Statistics provided by the agency show that beginning in 2011 when the a new targeted low-cost spaying program was started in Hyannis, as well as in other areas, the number of cat surrenders has decreased substantially—to less than half the numbers before the spaying program. The cat and kitten intake in those zip codes that had a high number of surrenders, including Hyannis, New Bedford, and Fall River, went from just over 7,000 in 2010 to 3,200 in 2014.
“It really affects the number of animals [that are surrendered]. We have dramatically decreased the number of kittens in these areas. That’s really exciting for us,” Hay said
That kind of proactive work is what the agency wants to focus on as it grows. “We can be more of a resource,” Hay said.
The new facility is also designed with space for a new program the agency has initiated, rabies vaccination clinics. At the two clinics this year, one in June and one in October, 87 animals were given rabies vaccinations and microchips for the low fee of $20 per animal.
By holding the rabies clinics and the spay/neuter clinics, the agency wants to be a go-to place for pet resources for the community, Hay said.
As is clear from the range of animals of various abilities at the shelter, the policy is open admission. “We don’t turn away any domesticated animals,” Fairweather said.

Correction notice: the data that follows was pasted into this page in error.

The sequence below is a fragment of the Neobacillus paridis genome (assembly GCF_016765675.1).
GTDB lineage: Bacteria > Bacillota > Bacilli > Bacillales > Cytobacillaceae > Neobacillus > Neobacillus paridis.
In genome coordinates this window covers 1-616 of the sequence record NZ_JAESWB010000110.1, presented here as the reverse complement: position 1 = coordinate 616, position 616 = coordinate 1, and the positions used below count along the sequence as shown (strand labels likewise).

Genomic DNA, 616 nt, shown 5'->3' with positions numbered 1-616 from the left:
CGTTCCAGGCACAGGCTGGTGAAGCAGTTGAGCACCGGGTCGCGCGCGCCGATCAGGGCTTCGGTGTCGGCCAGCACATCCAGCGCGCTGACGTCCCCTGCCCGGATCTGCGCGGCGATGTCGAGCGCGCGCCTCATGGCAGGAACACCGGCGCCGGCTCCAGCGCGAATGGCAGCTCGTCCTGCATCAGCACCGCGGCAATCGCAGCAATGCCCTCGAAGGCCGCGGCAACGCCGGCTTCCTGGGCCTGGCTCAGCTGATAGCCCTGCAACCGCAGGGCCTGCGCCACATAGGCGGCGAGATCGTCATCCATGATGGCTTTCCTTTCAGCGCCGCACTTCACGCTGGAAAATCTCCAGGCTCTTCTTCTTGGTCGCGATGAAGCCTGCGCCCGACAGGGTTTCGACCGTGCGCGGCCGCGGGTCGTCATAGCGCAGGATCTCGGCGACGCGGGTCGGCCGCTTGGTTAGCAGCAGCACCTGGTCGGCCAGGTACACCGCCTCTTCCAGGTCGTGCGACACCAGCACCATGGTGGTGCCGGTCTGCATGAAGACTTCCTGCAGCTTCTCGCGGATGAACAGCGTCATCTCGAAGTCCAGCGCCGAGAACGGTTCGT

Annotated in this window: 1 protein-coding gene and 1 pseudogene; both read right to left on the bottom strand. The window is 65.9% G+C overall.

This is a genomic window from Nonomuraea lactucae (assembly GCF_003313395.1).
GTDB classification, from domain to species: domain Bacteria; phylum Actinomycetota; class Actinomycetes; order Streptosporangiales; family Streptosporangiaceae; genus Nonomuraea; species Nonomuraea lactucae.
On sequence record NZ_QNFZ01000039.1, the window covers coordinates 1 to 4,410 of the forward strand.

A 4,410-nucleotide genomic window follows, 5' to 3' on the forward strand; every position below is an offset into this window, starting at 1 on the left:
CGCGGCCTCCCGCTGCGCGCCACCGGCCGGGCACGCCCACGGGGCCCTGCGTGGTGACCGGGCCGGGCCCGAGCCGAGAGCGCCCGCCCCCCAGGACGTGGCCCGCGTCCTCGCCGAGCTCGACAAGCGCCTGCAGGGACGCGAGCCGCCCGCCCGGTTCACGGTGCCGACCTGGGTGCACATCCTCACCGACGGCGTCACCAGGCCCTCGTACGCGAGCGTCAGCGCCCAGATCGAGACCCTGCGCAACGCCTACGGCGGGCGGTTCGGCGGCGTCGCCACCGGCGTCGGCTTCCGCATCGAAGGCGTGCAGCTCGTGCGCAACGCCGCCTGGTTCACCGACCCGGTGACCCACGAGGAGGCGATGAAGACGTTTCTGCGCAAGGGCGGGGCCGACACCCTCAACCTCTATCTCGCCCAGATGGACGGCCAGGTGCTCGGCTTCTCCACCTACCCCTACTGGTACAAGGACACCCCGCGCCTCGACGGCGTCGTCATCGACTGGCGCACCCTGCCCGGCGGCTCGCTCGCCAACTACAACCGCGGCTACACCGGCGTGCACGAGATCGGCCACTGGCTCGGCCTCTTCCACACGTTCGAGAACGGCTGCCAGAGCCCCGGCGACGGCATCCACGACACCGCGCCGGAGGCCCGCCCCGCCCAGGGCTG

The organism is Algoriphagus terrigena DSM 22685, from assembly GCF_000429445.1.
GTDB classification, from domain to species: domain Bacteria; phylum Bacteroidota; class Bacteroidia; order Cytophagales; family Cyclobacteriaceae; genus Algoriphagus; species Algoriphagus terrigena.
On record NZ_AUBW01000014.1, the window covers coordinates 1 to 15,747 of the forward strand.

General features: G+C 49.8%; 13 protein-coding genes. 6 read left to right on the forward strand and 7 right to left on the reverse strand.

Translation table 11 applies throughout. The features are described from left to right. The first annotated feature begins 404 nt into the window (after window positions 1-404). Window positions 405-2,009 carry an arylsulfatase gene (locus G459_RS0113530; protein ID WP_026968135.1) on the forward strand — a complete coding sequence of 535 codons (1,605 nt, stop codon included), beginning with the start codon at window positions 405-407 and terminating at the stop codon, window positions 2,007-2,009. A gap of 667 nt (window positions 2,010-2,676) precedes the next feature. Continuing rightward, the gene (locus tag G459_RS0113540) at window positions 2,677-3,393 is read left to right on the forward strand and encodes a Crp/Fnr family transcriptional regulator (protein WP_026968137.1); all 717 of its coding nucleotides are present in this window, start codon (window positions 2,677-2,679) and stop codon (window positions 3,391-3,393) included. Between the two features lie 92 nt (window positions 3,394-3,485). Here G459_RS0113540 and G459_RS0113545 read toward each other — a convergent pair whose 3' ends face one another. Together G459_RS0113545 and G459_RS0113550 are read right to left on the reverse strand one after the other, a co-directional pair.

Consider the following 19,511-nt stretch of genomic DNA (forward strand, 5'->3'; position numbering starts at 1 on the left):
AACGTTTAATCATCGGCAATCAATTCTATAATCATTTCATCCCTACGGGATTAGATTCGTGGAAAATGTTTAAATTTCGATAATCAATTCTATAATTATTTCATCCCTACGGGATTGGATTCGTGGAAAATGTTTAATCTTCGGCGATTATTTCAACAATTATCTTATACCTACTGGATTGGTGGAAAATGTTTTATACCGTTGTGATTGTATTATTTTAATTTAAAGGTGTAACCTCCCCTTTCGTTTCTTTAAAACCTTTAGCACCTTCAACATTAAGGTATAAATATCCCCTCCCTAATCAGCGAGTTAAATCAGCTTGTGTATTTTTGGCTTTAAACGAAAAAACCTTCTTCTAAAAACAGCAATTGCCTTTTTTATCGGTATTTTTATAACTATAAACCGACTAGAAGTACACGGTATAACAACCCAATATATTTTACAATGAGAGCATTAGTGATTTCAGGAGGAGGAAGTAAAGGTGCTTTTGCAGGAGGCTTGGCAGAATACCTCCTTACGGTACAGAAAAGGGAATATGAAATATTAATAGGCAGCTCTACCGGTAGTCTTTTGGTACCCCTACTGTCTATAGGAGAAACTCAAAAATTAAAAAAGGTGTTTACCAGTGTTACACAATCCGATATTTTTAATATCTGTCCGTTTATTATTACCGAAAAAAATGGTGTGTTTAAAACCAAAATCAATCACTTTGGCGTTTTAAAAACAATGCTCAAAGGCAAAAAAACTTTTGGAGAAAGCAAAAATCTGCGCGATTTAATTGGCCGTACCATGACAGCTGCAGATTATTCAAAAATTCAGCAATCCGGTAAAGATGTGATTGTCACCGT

The only circumstance where they euthanize an animal is if the animal is so sick it is suffering or if an animal is too aggressive to be placed in a community.
Any animal that is brought to the shelter undergoes behavioral and medical evaluations. Once the animal is determined to be healthy enough to be placed, the search begins for the perfect home. There is no time limit or age limit for the search.
In past years, they have placed a 17-year-old dog and 19-year-old cat.
“They are here until they go home,” Fairweather said.
For those interested in adopting an animal, staff reserves the right to do a home visit but typically they get all the information they need when the family visits. Staff checks past vet records from the family’s pets, and they ask to meet every member of the household and have them all interact with the pet.
“We want to make sure it is the best fit for the animals,” Fairweather said.
A typical stay before a pet is adopted can range from one day for a kitten to nine months for a difficult to place pet, she said.